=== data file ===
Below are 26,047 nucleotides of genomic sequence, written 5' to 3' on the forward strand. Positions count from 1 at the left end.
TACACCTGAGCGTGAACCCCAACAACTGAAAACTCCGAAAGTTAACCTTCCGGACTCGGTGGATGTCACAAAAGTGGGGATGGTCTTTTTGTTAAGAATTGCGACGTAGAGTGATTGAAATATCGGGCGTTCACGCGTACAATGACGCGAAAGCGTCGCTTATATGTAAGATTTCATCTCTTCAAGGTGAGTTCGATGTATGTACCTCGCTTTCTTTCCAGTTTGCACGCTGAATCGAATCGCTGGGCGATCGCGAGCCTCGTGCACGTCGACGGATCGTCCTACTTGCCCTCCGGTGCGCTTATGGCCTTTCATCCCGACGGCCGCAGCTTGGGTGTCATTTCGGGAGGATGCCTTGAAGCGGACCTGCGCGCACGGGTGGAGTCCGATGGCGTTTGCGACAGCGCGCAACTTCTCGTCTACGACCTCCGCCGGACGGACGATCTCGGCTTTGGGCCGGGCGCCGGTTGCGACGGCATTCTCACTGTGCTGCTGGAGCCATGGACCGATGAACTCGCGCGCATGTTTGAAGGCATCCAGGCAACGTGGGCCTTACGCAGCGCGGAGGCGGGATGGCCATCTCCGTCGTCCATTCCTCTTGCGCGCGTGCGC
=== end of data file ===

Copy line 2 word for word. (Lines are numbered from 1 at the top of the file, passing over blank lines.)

TACACCTGAGCGTGAACCCCAACAACTGAAAACTCCGAAAGTTAACCTTCCGGACTCGGTGGATGTCACAAAAGTGGGGATGGTCTTTTTGTTAAGAATTGCGACGTAGAGTGATTGAAATATCGGGCGTTCACGCGTACAATGACGCGAAAGCGTCGCTTATATGTAAGATTTCATCTCTTCAAGGTGAGTTCGATGTATGTACCTCGCTTTCTTTCCAGTTTGCACGCTGAATCGAATCGCTGGGCGATCGCGAGCCTCGTGCACGTCGACGGATCGTCCTACTTGCCCTCCGGTGCGCTTATGGCCTTTCATCCCGACGGCCGCAGCTTGGGTGTCATTTCGGGAGGATGCCTTGAAGCGGACCTGCGCGCACGGGTGGAGTCCGATGGCGTTTGCGACAGCGCGCAACTTCTCGTCTACGACCTCCGCCGGACGGACGATCTCGGCTTTGGGCCGGGCGCCGGTTGCGACGGCATTCTCACTGTGCTGCTGGAGCCATGGACCGATGAACTCGCGCGCATGTTTGAAGGCATCCAGGCAACGTGGGCCTTACGCAGCGCGGAGGCGGGATGGCCATCTCCGTCGTCCATTCCTCTTGCGCGCGTGCGC